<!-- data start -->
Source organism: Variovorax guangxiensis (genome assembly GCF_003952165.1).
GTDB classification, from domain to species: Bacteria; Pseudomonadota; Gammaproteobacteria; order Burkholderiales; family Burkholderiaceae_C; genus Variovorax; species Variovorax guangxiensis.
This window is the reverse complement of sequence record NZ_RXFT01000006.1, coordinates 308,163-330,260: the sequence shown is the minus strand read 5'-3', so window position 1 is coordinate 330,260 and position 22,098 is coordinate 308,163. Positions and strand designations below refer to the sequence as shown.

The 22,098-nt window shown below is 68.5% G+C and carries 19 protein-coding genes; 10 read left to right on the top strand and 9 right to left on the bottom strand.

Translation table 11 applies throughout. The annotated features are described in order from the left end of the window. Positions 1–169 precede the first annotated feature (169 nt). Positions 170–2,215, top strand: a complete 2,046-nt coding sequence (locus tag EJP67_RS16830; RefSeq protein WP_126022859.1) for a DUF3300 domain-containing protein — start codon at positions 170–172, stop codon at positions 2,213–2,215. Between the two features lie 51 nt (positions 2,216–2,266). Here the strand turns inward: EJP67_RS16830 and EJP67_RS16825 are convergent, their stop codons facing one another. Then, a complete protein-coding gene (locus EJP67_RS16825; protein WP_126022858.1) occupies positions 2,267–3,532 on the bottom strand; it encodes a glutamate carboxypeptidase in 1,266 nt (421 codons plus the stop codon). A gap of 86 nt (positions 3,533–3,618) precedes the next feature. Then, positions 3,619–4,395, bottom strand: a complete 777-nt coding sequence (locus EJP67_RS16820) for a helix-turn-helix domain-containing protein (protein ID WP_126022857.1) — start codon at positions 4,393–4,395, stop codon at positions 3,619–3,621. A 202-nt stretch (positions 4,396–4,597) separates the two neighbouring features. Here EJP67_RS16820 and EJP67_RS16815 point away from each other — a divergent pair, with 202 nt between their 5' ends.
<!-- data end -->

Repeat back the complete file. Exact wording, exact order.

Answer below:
Source organism: Variovorax guangxiensis (genome assembly GCF_003952165.1).
GTDB classification, from domain to species: Bacteria; Pseudomonadota; Gammaproteobacteria; order Burkholderiales; family Burkholderiaceae_C; genus Variovorax; species Variovorax guangxiensis.
This window is the reverse complement of sequence record NZ_RXFT01000006.1, coordinates 308,163-330,260: the sequence shown is the minus strand read 5'-3', so window position 1 is coordinate 330,260 and position 22,098 is coordinate 308,163. Positions and strand designations below refer to the sequence as shown.

The 22,098-nt window shown below is 68.5% G+C and carries 19 protein-coding genes; 10 read left to right on the top strand and 9 right to left on the bottom strand.

Translation table 11 applies throughout. The annotated features are described in order from the left end of the window. Positions 1–169 precede the first annotated feature (169 nt). Positions 170–2,215, top strand: a complete 2,046-nt coding sequence (locus tag EJP67_RS16830; RefSeq protein WP_126022859.1) for a DUF3300 domain-containing protein — start codon at positions 170–172, stop codon at positions 2,213–2,215. Between the two features lie 51 nt (positions 2,216–2,266). Here the strand turns inward: EJP67_RS16830 and EJP67_RS16825 are convergent, their stop codons facing one another. Then, a complete protein-coding gene (locus EJP67_RS16825; protein WP_126022858.1) occupies positions 2,267–3,532 on the bottom strand; it encodes a glutamate carboxypeptidase in 1,266 nt (421 codons plus the stop codon). A gap of 86 nt (positions 3,533–3,618) precedes the next feature. Then, positions 3,619–4,395, bottom strand: a complete 777-nt coding sequence (locus EJP67_RS16820) for a helix-turn-helix domain-containing protein (protein ID WP_126022857.1) — start codon at positions 4,393–4,395, stop codon at positions 3,619–3,621. A 202-nt stretch (positions 4,396–4,597) separates the two neighbouring features. Here EJP67_RS16820 and EJP67_RS16815 point away from each other — a divergent pair, with 202 nt between their 5' ends.